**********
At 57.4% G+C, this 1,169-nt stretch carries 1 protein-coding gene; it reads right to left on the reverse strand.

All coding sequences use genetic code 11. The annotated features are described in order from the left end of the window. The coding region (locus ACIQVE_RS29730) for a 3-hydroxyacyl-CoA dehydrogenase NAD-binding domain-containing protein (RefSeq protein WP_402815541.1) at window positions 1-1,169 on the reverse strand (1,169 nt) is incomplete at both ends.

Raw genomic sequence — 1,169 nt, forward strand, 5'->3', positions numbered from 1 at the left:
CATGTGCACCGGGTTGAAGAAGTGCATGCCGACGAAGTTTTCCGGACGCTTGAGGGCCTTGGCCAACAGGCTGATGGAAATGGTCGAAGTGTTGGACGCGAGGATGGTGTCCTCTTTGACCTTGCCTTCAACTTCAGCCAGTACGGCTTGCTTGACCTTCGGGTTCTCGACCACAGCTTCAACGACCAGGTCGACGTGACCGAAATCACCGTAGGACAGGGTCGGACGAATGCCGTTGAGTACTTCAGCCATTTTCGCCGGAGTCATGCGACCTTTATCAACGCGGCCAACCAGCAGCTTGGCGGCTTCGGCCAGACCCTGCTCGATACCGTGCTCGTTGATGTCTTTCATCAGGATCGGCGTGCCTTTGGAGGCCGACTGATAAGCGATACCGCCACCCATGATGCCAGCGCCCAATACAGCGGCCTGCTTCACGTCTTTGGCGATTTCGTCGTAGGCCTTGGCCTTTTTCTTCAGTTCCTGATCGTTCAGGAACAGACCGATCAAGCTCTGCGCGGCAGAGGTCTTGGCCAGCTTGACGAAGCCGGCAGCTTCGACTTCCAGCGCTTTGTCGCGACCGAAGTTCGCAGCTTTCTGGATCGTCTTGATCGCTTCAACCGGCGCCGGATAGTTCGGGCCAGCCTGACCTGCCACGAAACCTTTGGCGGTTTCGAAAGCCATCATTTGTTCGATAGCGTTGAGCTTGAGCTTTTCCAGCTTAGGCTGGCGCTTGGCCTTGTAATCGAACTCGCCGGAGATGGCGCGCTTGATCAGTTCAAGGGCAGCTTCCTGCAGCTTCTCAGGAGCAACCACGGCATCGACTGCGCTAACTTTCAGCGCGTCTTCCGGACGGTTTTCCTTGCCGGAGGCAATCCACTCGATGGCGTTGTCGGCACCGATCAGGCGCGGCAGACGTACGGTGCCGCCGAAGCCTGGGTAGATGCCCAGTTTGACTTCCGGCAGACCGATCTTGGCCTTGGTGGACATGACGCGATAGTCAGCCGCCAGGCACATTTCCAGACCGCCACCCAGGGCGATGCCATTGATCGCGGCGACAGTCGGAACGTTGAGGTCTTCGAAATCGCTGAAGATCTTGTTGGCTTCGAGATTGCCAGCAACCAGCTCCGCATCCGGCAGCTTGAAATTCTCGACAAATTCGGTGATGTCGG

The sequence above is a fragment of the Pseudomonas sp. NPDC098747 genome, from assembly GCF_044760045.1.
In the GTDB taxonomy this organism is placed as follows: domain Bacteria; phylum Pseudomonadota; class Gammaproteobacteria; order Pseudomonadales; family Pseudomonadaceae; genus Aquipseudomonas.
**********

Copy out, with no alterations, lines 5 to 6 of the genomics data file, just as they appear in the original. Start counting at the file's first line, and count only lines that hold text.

The sequence above is a fragment of the Pseudomonas sp. NPDC098747 genome, from assembly GCF_044760045.1.
In the GTDB taxonomy this organism is placed as follows: domain Bacteria; phylum Pseudomonadota; class Gammaproteobacteria; order Pseudomonadales; family Pseudomonadaceae; genus Aquipseudomonas.